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Key steps to Fukushima plant 'cold shutdown'
by Staff Writers
Tokyo (AFP) Dec 16, 2011

Japan's announcement that crippled reactors at its Fukushima nuclear plant have been brought to a state of cold shutdown marks the second step in the government's recovery plan and is the culmination of nine months of sometimes chaotic efforts to bring the reactors under control.

Authorities have long flagged the move as vital to clean-up efforts.

The disaster erupted on March 11, when waves triggered by a magnitude-9.0 earthquake swamped the reactors' cooling systems, sparking meltdowns, explosions and the release of radioactive material in the world's worst nuclear accident since Chernobyl in 1986.

An initial key challenge was how to inject water into the reactors to cool melting fuel inside and then how to deal with the massive amounts of contaminated liquid that accumulated as a result of those emergency efforts.

With no power supply to pump water in, military helicopters were used to dump water from above while firefighters sprayed water from high-pressure hoses.

Within weeks of the disaster, plant operator Tokyo Electric Power Co. (TEPCO) was forced to discharge more than 10,000 tonnes of low-level radioactive water into the Pacific from the plant, located some 220 kilometres (135 miles) northeast of Tokyo.

The release provoked outrage among fishermen as far afield as China, who fretted their catch would be contaminated.

TEPCO subsequently built massive water tanks at the plant to store the runoff and rented a "mega-float" ocean tanker from Mitsubishi Heavy Industries.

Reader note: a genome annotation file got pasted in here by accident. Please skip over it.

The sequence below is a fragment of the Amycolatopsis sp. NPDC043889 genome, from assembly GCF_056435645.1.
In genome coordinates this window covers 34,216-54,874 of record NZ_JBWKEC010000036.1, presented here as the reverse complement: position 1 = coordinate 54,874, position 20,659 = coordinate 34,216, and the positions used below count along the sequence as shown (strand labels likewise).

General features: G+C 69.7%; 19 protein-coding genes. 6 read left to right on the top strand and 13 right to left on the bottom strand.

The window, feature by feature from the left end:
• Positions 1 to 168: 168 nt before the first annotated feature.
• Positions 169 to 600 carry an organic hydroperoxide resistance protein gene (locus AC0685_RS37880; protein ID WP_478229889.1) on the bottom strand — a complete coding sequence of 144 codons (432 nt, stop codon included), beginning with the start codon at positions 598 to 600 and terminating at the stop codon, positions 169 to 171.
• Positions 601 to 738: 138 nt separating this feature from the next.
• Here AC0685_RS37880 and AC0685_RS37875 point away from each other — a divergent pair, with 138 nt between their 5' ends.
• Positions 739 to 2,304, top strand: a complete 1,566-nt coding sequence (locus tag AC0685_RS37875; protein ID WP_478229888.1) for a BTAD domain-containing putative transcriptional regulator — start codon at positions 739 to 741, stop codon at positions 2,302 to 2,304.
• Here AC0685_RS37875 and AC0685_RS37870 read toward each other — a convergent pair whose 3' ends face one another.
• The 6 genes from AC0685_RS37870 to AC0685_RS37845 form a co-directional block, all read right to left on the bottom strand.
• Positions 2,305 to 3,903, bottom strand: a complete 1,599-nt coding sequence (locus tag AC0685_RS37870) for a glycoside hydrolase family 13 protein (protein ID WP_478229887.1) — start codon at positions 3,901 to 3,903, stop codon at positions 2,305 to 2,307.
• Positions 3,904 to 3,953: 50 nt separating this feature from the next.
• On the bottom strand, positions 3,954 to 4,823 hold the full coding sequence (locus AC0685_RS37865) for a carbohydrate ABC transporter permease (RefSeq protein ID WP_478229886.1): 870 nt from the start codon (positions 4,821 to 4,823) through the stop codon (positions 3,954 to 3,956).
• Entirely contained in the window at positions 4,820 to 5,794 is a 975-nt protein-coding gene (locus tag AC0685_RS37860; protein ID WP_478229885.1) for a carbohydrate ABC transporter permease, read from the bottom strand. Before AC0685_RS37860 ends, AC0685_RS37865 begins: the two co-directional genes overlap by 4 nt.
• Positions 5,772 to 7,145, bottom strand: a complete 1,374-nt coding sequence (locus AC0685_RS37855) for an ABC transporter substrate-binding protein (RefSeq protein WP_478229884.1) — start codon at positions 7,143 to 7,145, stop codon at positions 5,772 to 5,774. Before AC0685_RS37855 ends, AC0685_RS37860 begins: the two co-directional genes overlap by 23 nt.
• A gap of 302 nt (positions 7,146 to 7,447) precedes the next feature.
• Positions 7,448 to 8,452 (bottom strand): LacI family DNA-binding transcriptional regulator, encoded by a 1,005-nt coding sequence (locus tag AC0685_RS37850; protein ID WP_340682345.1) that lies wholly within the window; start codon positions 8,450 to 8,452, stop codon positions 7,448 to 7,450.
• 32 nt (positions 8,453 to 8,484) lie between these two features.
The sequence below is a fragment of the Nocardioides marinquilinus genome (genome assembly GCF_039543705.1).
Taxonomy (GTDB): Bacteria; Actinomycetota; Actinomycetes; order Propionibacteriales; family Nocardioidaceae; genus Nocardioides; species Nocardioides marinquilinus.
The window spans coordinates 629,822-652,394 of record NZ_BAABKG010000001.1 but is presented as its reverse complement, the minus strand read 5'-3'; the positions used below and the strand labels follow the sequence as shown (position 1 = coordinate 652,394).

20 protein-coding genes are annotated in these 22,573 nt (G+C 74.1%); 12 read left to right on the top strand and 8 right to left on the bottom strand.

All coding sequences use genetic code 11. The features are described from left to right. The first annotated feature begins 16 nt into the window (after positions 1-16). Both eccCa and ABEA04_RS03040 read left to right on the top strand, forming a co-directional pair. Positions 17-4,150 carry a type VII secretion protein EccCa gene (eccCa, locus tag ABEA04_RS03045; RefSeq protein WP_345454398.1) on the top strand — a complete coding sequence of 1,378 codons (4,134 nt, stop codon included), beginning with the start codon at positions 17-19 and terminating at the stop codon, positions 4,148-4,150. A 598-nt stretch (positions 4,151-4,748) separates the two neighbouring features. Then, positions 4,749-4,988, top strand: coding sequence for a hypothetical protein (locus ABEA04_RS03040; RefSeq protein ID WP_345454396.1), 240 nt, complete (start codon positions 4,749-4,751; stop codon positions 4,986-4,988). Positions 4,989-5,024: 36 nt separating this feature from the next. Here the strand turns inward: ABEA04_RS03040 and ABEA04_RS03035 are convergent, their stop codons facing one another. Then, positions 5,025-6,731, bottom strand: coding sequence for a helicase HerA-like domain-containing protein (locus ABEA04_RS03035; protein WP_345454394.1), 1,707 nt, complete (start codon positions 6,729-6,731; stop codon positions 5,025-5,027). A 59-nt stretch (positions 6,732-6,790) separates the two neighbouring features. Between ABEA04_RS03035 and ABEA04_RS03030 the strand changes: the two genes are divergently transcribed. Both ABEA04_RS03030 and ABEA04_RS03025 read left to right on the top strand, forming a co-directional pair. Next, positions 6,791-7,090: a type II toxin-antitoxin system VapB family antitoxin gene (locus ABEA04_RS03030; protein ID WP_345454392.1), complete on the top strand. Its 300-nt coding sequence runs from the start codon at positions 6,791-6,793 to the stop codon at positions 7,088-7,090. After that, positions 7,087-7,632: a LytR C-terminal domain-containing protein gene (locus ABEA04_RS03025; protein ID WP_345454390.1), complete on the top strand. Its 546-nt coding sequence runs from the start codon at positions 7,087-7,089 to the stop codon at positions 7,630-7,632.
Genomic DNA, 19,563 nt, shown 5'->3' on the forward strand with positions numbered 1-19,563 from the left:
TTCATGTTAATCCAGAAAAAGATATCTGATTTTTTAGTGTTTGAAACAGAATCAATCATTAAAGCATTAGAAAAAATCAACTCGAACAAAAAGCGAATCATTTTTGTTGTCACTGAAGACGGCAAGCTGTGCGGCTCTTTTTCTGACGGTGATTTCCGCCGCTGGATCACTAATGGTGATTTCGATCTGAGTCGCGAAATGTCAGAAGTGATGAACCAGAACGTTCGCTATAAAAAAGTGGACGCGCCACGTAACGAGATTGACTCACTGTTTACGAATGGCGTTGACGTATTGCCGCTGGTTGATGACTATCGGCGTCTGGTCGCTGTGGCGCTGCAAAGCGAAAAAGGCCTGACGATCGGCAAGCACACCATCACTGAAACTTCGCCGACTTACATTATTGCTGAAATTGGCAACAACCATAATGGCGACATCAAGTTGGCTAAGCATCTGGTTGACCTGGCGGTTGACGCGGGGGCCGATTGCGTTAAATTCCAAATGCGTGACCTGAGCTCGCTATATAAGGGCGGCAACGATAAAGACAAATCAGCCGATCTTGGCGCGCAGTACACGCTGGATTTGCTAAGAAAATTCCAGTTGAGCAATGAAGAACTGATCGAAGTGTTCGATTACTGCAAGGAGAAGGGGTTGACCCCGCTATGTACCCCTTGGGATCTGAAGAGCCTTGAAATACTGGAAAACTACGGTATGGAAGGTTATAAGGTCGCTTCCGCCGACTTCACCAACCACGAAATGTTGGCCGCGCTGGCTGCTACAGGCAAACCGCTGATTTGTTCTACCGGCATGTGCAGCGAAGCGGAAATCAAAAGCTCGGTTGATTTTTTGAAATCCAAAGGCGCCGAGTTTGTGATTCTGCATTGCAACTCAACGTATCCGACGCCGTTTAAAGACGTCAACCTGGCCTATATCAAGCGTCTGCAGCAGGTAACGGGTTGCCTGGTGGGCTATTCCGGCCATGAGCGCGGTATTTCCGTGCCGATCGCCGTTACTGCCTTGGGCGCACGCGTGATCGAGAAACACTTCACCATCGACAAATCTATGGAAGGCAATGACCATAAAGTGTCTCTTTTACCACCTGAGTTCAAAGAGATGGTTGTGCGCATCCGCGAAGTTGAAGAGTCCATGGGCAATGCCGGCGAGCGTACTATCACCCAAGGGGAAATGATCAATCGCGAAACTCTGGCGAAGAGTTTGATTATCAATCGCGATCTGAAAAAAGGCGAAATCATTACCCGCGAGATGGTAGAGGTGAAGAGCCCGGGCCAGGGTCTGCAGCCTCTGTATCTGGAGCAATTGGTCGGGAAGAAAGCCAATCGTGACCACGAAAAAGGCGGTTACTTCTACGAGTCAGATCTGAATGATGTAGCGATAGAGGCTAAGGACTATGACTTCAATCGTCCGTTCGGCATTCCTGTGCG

Another initial focus was on injecting nitrogen into the reactors in a bid to prevent a repeat of the hydrogen explosions that had torn reactor housing units apart and worsened the release of radiation into the atmosphere.

In mid-July, the government and TEPCO said they had met three-month goals, including installing systems that remove radioactive substances from the polluted water before recycling the decontaminated liquid to further cool reactors.

"A turning point was to have successfully established a circulation system for cooling water," said Kazuhiko Kudo, a nuclear reactor expert and professor at Kyushu University in Fukuoka.

"But the circulation system is not a proper one for nuclear reactors and is still a stop-gap measure," Kudo said.

"The system in Fukushima, which is placed outside the reactor and connected with long pipes, is quite unstable," he added. "It is necessary to further improve the system as quickly as possible."

With ongoing fears of high radiation levels, workers have since battled to maintain the cooling system so that reactor water temperatures remain below 100 degrees centigrade (212 Fahrenheit) -- a condition necessary for Friday's "cold shutdown" declaration.

One of the major challenges TEPCO will face in the longer term is the removal of spent fuel from containment vessels.

"Removing fuel is quite challenging as the status of the fuel rods has yet to be confirmed," Kudo said.

One option under consideration is the possible covering of reactors with outer shells, a measure technicians hope will prevent further radioactive release.

The construction of wave barriers to guard against the effects of another tsunami in geologically unstable Japan is also a key priority, as is the containment -- and eventual disposal -- of contaminated water.

"Cooling water itself is still seeping out through cracks into underground water, which is eventually leaking into the sea," said Tetsunari Iida, director of the Institute for Sustainable Energy Policies, an anti-nuclear body.

"We now need to worry about different isotopes, such as strontium, which are more water soluble and could contaminate the marine food chain," he said.

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Japan set to declare Fukushima plant shutdown
Tokyo (AFP) Dec 16, 2011
Japan on Friday looked set to announce it had finally tamed leaking atomic reactors at the Fukushima Daiichi power station, nine months after one of the world's worst nuclear crises began. Prime Minister Yoshihiko Noda was expected to tell a disaster-weary public that all reactors at the plant were in a state of cold shutdown. The government and plant operator Tokyo Electric Power (TEPCO ... read more

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